Milwaukee Leaders Release Water Equity Roadmap
August 12, 2020 – Milwaukee, WI – Today, the US Water Alliance and Milwaukee leaders representing local utilities, nonprofits, and philanthropy released An Equitable Water Future: Milwaukee. This is the first-ever report on strategies to build water workforce equity in Milwaukee and will guide the water community to better reflect the diversity of its citizens. The report is available online here.
An Equitable Water Future: Milwaukee was collaboratively developed by the Milwaukee Water Equity Taskforce, including leaders from Milwaukee Water Commons; Milwaukee Metropolitan Sewerage District; Milwaukee Water Works; Cream City Conservation Corps; Century City Triangle Neighborhood Association; Employ Milwaukee; Greater Milwaukee Foundation; Groundwork Milwaukee; Milwaukee Area Technical College; Milwaukee County Register of Deeds; and Milwaukee JobsWork.
Though Milwaukee positions itself as a water-centric city, its water workforce does not reflect the diversity of its population. Building a more equitable water workforce requires understanding and addressing the barriers to entry, particularly for people living in historically underserved communities. Segregation, rising income inequality, workplace culture challenges, and inadequate access to transportation, education, and training are among the factors that limit many Milwaukee residents’ ability to participate in the water workforce.
To address these barriers, the report recommends specific actions in three categories: strengthening collaboration within the local water sector; building awareness of water careers; and changing workforce and procurement policies and practices to make them more equitable. These recommendations are informed by two Milwaukee Water Equity Taskforce efforts. The first was a series of community focus groups to explore workforce challenges experienced by people in Milwaukee’s historically underserved neighborhoods. The second was an in-depth study, “Water Needs Assessment: Pathways to Employment in a Water-Centric City,” which Milwaukee Water Commons contracted with the University of Wisconsin-Milwaukee Center for Economic Development to produce.
"In this time of great change, we see a unique opportunity to take action to expand local employment in Milwaukee’s water sector. Collaboration is key, and we’re grateful for the dedication of our Taskforce team members over the past two years on this project,” said Brenda Coley, Co-Executive Director of Milwaukee Water Commons. Co-Director Kirsten Shead stated “We now have a clearer picture of how we can work together toward an equitable water workforce. It won’t be easy, but we’re energized about the possibilities.”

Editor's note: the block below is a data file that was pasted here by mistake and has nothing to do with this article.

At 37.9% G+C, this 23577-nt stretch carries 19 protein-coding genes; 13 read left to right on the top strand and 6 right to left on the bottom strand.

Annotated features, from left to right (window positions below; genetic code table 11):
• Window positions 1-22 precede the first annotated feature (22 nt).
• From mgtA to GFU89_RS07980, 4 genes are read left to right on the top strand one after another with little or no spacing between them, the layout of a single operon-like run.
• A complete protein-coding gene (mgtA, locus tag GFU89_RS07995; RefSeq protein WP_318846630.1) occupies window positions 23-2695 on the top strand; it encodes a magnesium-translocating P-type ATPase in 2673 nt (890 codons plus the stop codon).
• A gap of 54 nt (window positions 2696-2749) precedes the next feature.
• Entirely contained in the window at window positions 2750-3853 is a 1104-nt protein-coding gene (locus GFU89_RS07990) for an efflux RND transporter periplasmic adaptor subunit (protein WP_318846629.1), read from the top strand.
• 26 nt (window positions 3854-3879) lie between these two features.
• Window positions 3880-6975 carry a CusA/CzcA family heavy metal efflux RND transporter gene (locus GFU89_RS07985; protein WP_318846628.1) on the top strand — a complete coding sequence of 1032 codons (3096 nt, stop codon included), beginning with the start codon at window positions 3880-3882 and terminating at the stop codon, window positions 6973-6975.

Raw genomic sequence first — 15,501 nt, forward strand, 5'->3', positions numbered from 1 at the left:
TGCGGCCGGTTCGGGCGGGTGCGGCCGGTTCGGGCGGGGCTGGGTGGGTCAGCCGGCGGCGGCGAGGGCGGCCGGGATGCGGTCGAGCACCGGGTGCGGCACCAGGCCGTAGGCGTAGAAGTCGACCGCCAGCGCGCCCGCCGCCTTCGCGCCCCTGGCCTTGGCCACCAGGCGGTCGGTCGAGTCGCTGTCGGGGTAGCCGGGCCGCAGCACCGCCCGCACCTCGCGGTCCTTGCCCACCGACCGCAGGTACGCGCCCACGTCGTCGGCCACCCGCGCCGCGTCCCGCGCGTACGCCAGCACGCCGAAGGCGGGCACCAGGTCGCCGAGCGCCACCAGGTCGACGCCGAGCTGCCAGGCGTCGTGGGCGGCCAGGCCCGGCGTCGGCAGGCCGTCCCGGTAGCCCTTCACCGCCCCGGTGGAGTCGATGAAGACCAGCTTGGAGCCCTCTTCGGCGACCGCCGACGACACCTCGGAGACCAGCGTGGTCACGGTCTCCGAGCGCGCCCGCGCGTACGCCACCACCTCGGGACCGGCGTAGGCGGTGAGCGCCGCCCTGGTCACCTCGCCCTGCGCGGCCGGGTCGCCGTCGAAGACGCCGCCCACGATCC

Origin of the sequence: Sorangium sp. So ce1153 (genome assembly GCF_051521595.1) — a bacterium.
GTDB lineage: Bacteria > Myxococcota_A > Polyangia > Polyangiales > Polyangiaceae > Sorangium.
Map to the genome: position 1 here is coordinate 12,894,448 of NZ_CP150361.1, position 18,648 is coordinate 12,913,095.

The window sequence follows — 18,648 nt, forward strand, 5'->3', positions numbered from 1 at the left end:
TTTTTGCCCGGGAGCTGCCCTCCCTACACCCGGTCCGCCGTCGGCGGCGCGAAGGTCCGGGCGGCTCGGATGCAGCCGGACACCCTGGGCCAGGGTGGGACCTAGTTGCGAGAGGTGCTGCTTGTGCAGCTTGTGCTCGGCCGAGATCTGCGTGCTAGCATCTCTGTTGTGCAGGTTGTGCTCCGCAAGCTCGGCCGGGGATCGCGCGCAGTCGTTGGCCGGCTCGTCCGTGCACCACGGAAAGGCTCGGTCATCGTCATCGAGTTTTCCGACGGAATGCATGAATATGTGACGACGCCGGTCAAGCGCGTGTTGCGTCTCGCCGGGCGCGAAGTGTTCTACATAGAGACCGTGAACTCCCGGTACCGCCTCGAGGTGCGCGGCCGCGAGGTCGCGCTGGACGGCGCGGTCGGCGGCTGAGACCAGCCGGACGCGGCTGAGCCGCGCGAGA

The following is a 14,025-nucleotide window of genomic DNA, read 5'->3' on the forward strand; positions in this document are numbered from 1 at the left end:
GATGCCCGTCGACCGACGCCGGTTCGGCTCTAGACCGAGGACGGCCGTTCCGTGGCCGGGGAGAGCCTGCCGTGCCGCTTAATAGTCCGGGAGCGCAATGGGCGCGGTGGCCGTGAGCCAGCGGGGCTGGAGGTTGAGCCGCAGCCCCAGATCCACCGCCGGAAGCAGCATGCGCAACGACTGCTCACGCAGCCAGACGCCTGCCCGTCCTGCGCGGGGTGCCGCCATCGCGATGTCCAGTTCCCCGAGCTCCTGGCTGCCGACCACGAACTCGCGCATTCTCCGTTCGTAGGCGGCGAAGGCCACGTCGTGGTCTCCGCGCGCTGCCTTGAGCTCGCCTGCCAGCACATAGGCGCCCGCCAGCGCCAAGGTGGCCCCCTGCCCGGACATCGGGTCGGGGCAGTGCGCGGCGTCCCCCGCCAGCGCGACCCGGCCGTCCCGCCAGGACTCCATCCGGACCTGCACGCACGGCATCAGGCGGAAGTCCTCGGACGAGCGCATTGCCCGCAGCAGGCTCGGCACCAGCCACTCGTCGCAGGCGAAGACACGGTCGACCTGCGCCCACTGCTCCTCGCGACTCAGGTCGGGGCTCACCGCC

“This has been a great learning process for us,” said Kevin Shafer, Executive Director, Milwaukee Metropolitan Sewerage District. “We know that as a utility, we’re in a unique position to advance water workforce equity. And we’re already partnering to push some of the recommendations forward, like launching a Fresh Coast Ambassador program to get more young adults ready to enter the water workforce. There is more we can do, and we’re committed to keep moving the needle.”
Karen Dettmer, Superintendent of Milwaukee Water Works, added “We all now have a deeper understanding of the challenges to workforce diversity and a shared vision for how to overcome them. At Water Works, we are deepening our relationships with community and workforce partners, expanding our youth apprenticeship and internship programs, and strengthening outreach to future potential employees—from grade school through colleges and universities.”
"While the challenges that Milwaukee’s communities face are significant, we believe the Taskforce has set forth important steps toward building a more diverse water workforce,” said Radhika Fox, CEO of the US Water Alliance. “Working for greater social equity has widespread benefits beyond water systems—it also helps to grow local economies. I applaud the Milwaukee Water Equity Taskforce for their leadership in working to make Milwaukee a true water-centric city in a way that has meaning for its residents."
This report is part of the Water Equity Taskforce, a network of cities convened by the US Water Alliance that work together to develop more equitable water policies and practices. The Taskforce includes cross-sector teams in the cities of Atlanta, Buffalo, Camden, Cleveland, Louisville, Milwaukee, and Pittsburgh.
For more information on the Water Equity Taskforce project, visit http://uswateralliance.org/initiatives/water-equity/taskforce.
US Water Alliance advances policies and programs to secure a sustainable water future for all. Established in 2008, the Alliance is a nationally recognized nonprofit organization that educates the nation on the true value of water, accelerates the adoption of one water policies and programs, and celebrates innovation in water management. The Alliance brings together diverse interests to identify and advance common-ground, achievable solutions to our nation's most pressing water challenges. Our membership includes water providers, public officials, business leaders, environmental organizations, community leaders, policy organizations, and more. Follow the US Water Alliance on Twitter and on LinkedIn.